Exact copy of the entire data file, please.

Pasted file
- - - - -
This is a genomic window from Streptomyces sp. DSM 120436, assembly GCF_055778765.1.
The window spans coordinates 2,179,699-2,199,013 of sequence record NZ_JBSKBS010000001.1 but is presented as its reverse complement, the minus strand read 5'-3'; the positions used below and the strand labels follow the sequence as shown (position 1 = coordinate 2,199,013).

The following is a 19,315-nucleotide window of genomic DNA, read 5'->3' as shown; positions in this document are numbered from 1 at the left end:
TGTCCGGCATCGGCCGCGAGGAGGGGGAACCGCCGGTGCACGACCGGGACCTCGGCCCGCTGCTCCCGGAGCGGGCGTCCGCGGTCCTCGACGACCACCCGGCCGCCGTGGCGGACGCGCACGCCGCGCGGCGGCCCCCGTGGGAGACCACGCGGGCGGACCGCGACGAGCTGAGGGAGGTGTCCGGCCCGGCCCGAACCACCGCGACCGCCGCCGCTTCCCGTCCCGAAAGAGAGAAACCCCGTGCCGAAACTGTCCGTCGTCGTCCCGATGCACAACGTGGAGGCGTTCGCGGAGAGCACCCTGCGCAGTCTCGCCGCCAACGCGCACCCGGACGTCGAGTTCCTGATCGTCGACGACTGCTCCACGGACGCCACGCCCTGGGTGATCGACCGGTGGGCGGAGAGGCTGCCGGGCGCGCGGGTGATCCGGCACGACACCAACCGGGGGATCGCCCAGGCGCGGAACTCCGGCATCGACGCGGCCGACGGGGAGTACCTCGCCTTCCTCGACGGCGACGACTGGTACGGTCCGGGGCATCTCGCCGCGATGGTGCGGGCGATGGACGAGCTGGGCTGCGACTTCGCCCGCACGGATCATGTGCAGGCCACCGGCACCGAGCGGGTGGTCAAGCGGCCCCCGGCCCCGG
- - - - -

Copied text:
This is a genomic window from Streptomyces sp. DSM 120436, assembly GCF_055778765.1.
The window spans coordinates 2,179,699-2,199,013 of sequence record NZ_JBSKBS010000001.1 but is presented as its reverse complement, the minus strand read 5'-3'; the positions used below and the strand labels follow the sequence as shown (position 1 = coordinate 2,199,013).

The following is a 19,315-nucleotide window of genomic DNA, read 5'->3' as shown; positions in this document are numbered from 1 at the left end:
TGTCCGGCATCGGCCGCGAGGAGGGGGAACCGCCGGTGCACGACCGGGACCTCGGCCCGCTGCTCCCGGAGCGGGCGTCCGCGGTCCTCGACGACCACCCGGCCGCCGTGGCGGACGCGCACGCCGCGCGGCGGCCCCCGTGGGAGACCACGCGGGCGGACCGCGACGAGCTGAGGGAGGTGTCCGGCCCGGCCCGAACCACCGCGACCGCCGCCGCTTCCCGTCCCGAAAGAGAGAAACCCCGTGCCGAAACTGTCCGTCGTCGTCCCGATGCACAACGTGGAGGCGTTCGCGGAGAGCACCCTGCGCAGTCTCGCCGCCAACGCGCACCCGGACGTCGAGTTCCTGATCGTCGACGACTGCTCCACGGACGCCACGCCCTGGGTGATCGACCGGTGGGCGGAGAGGCTGCCGGGCGCGCGGGTGATCCGGCACGACACCAACCGGGGGATCGCCCAGGCGCGGAACTCCGGCATCGACGCGGCCGACGGGGAGTACCTCGCCTTCCTCGACGGCGACGACTGGTACGGTCCGGGGCATCTCGCCGCGATGGTGCGGGCGATGGACGAGCTGGGCTGCGACTTCGCCCGCACGGATCATGTGCAGGCCACCGGCACCGAGCGGGTGGTCAAGCGGCCCCCGGCCCCGG